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Public Benefit in Charity Law

on Thursday, 29 June 2023.

The Supreme Court's pragmatic judgment in a recent case provides clarification on rules for charity business rate relief.

The Judgment also preserves and confirms charity law principles on public benefit that will be of interest to charities that operate independent schools.

The case, Merton LBC v Nuffield Health [2023] UKSC 18 (7 June 2023), primarily concerned one aspect of a statutory test under which charities benefit from 80% relief from business rates where sites that they occupy are "wholly or mainly used for charitable purposes (whether of that charity or of that and other charities)" (Section 43(6)(a), Local Government Finance Act 1988).

The dispute arose in respect of a site run by Nuffield Health, which is a registered charity that operates numerous hospitals and health and fitness facilities. London Borough of Merton Council had refused to grant Nuffield Health relief from business rates on a members-only gym, on the basis, Merton Council argued, that the gym was not being used for charitable purposes because the level of the fees charged excluded people of modest means from joining, such that the public benefit requirement was not satisfied.

After Nuffield Heath successfully challenged that decision in the High Court and Court of Appeal, Merton Council appealed to the Supreme Court.

The Supreme Court unanimously dismissed the appeal and found that Nuffield Health was indeed entitled to the mandatory 80% relief from business rates in relation to the members-only gym. It held that, for the rates relief to apply, the premises did need to be used for activities that constituted the carrying out of some part of Nuffield Health's wider programme of activities for its charitable purposes (or for activities that were sufficiently closely connected with the fulfilment of those purposes). However, the particular site did not need to satisfy the full breadth of the charity's charitable purposes and requirements for charitable status generally; the activities at the particular site were not required to cover all of the charity's purposes and the site was not, viewed in isolation, required to satisfy the public benefit test.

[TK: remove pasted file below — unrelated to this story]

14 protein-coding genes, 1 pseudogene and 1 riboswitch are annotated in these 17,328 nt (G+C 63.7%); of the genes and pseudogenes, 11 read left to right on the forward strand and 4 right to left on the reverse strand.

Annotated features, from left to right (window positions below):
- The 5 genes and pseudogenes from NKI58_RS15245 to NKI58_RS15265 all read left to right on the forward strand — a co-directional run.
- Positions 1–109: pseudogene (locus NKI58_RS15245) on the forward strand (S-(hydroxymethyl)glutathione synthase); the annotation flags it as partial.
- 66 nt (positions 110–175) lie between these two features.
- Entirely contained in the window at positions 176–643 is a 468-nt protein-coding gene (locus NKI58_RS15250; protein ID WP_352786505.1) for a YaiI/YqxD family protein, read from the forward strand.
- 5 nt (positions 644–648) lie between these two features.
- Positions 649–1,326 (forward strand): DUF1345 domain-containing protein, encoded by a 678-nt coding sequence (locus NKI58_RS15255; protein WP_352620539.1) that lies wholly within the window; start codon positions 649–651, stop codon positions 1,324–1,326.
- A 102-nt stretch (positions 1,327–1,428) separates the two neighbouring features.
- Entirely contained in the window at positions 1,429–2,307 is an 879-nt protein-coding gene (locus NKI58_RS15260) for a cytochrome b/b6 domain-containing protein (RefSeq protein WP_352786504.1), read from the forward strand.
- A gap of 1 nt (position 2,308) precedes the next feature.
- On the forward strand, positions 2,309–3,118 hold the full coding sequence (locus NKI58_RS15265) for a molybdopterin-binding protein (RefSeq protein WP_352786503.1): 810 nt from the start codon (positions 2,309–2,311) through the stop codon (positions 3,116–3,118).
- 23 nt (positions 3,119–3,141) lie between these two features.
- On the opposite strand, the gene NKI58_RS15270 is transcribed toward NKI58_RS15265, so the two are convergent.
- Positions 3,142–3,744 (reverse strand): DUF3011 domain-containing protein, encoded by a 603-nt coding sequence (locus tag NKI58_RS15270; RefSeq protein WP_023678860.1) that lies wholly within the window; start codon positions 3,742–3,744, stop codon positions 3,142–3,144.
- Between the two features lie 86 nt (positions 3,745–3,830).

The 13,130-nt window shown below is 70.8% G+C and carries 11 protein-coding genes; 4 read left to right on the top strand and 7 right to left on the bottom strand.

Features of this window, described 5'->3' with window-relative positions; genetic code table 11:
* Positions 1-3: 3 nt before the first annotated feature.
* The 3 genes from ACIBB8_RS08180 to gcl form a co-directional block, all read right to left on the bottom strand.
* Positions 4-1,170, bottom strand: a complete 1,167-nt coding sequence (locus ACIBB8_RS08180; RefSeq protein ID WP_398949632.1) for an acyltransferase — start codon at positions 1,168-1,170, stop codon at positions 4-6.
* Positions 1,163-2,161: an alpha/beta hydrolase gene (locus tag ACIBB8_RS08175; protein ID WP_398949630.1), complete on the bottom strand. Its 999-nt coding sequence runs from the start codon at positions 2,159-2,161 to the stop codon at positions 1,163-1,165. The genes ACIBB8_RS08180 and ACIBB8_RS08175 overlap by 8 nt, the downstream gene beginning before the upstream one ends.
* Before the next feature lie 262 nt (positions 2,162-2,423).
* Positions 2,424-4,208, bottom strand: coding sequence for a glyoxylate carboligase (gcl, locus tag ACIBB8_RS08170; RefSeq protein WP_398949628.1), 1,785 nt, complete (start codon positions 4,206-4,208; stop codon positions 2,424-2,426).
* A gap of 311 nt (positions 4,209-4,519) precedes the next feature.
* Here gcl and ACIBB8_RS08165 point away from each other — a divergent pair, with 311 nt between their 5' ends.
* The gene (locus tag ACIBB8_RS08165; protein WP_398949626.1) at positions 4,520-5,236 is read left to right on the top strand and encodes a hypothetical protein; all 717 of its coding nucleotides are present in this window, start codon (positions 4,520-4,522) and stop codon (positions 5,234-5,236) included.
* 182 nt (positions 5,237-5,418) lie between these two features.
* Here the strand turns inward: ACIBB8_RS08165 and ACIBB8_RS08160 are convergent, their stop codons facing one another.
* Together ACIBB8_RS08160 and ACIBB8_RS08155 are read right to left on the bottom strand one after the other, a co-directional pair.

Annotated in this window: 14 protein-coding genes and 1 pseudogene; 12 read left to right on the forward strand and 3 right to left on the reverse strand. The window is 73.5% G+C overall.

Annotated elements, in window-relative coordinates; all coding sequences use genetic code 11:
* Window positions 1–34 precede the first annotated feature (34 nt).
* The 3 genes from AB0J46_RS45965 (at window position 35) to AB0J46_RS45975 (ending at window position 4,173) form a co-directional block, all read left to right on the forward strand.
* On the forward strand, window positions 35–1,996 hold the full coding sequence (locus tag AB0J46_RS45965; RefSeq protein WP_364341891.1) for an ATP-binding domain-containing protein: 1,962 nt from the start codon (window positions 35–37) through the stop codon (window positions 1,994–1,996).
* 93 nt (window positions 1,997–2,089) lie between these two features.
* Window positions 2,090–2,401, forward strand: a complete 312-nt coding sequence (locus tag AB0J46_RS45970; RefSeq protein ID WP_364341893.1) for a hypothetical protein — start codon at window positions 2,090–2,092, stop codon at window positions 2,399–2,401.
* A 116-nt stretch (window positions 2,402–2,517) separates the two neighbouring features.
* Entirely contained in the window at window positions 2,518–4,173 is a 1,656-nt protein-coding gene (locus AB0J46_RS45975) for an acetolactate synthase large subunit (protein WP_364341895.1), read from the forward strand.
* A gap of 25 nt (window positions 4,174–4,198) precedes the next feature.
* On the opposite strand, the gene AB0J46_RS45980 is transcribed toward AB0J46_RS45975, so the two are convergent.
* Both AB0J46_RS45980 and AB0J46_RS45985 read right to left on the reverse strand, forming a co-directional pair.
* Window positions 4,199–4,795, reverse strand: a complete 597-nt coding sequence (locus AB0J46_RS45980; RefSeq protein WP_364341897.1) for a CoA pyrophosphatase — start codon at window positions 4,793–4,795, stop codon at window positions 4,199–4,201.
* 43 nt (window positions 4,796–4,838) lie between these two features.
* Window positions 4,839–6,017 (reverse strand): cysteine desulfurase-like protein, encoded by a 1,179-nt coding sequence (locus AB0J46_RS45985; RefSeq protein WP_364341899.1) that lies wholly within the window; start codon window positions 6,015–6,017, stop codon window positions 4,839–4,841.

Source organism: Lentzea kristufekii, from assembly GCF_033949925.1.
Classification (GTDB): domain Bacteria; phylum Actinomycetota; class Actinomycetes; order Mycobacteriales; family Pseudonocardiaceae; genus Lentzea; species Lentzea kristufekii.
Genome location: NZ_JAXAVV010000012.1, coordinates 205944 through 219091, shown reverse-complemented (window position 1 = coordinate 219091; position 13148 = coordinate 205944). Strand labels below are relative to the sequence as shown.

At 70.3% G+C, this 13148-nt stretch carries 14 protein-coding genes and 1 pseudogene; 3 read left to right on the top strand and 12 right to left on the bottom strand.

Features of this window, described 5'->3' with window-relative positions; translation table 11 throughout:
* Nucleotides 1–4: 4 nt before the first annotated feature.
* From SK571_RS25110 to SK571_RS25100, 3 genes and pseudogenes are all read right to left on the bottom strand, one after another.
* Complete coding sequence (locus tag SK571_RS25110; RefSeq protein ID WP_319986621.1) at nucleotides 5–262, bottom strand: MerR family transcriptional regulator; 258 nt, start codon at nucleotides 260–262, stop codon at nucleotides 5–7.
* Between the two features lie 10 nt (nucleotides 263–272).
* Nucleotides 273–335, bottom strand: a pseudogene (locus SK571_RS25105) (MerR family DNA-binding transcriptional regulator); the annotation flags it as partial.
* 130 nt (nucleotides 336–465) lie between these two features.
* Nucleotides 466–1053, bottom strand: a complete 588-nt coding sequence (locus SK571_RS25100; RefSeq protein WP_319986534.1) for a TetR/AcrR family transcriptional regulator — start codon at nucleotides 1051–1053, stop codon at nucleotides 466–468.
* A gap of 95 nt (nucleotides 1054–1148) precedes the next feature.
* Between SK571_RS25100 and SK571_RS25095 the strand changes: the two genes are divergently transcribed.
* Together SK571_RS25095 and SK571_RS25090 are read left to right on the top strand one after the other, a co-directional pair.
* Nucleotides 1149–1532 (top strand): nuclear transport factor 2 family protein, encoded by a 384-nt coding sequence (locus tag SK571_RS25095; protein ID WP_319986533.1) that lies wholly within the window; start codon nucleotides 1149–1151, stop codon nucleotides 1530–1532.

In reaching this judgment, the Supreme Court endorsed the decision of the Upper Tribunal in R (Independent Schools Council) v Charity Commission for England and Wales [2011] UKUT 421 (TCC), and confirmed a few important points on the principle of public benefit in charity law:

  • A charity's purpose, which must be both charitable in nature and for the public benefit, will not be considered to be for the benefit of the public if the purpose excludes the poor, that is, people of modest means.
  • A charity's activities for the benefit of rich members of the public are no less part of their charitable activities for the public benefit than activities that benefit those of modest means. (The exception to this principle is where a charity's purpose is the relief of poverty.)
  • In assessing whether a charity's activities in furtherance of its purposes meet the public benefit requirement, it is the manner in which the charity fulfils the relevant purpose or purposes overall that is relevant, rather than whether it does so in any particular place where its activities are carried on.

Charities that operate independent schools will welcome the Supreme Court's endorsement of the ISC case, including the explanation that, where a charitable independent school educates pupils with and without financial assistance (through bursaries or scholarships), the school is performing charitable activities for the public benefit in the education of all of the pupils, not only those in receipt of financial assistance.

A charitable independent school's activities carried out in furtherance of its purposes must, when considered overall, meet the full public benefit requirement. As part of this overall mosaic of public benefit fulfilment, each of a school's charitable purposes must be pursued for the public benefit, and each activity must be chosen so as to contribute to the pursuit of the object in question for the public benefit. A mosaic is comprised of individual tiles which are not themselves a mosaic. This case can be thought of as recognising that, provided the overall mosaic of activities are pursued fully for the public benefit, any given tile of that mosaic - any particular activity or any particular site taken in isolation - might not on its own meet the entirety of the public benefit requirement, including the overall obligation to make the charitable activities available to people of modest means.

For more information on the law of public benefit and legal framework for trustee decision-making please contact Andrew Wherrett in our Charities team on 07787 746 721, or complete the form below.

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